The need to protect networks from virus attacks and other content threats is encouraging enterprises to adopt content filtering solutions. This is now one of the fastest-growing markets in the security arena, according to a new report from Frost & Sullivan.
However, the survey also says that the principal reason for using content filtering in the future is expected to be its ability to increase productivity, and therefore reduce costs.
At the same time, content filters are increasingly being regarded as a way of evading costly lawsuits, by helping companies support the legitimate use of the internet for business purposes while disclaiming responsibility for employees accessing offensive material at the workplace.
To date, the highest demand for content filtering has been seen in Western Europe, but by 2010, the EMEA market is expected to be worth approximately $1,054.2m. Widespread press coverage of internet misuse coupled with content filtering solutions in local English and German languages have contributed to particularly strong uptake in the United Kingdom and Germany, which is creating a clear case for solutions to be developed in other languages and markets.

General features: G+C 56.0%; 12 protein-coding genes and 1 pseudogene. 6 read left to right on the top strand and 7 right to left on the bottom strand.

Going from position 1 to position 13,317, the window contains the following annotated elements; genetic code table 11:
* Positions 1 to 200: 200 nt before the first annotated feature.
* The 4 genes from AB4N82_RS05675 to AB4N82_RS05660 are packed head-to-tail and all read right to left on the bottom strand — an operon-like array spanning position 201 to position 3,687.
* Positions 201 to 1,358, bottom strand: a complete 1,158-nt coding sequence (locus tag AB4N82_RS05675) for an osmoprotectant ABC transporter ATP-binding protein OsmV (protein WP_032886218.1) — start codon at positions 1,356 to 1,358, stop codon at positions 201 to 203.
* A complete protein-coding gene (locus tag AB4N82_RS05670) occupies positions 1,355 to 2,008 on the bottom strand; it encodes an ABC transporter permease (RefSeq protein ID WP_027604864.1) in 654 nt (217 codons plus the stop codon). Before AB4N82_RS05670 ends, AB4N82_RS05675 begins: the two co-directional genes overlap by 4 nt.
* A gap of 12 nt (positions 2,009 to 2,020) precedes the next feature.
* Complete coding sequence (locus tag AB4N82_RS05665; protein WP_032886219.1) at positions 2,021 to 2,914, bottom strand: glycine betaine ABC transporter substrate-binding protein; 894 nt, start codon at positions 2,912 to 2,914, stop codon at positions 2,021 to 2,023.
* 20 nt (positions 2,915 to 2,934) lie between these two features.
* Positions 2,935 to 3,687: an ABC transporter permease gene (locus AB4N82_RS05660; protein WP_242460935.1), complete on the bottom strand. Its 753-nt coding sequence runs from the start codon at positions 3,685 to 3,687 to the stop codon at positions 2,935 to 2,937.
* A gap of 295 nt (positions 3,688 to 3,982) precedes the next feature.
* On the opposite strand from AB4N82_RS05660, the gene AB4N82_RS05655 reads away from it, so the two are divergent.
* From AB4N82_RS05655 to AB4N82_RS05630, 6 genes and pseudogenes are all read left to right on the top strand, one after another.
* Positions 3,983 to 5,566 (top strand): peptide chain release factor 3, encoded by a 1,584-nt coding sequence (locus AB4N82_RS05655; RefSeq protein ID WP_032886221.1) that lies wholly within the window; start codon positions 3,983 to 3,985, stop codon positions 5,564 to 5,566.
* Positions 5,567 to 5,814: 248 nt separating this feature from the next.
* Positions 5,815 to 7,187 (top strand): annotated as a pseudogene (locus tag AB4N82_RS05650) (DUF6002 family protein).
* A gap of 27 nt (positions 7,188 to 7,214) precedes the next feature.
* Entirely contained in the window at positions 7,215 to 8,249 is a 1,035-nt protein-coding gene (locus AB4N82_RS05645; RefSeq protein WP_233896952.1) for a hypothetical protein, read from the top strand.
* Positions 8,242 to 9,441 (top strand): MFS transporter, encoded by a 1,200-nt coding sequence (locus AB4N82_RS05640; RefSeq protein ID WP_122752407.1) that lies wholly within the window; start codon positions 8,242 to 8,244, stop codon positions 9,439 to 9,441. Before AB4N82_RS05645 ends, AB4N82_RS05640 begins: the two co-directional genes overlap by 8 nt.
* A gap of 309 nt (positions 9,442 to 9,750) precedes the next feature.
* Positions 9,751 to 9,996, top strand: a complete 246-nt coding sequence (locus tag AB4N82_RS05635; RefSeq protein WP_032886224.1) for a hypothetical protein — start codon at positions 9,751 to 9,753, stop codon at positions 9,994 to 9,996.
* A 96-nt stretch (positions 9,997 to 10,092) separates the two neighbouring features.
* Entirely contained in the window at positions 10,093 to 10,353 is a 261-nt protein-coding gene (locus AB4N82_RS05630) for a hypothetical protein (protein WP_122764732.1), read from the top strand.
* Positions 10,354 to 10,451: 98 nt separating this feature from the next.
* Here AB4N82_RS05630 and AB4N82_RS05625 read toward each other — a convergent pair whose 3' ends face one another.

The report concludes that the almost continuous appearance of new types of content threats is poised to boost the prospects of participants with innovative solutions.
Established security vendors can leverage this situation by incorporating content filtering capabilities into their product lines either through in-house initiatives or the acquisition of a dedicated content filtering vendor. However, a key challenge for the future centres on the over-effectiveness of filtering technology where even sites that have educational value may be indiscriminately filtered out.
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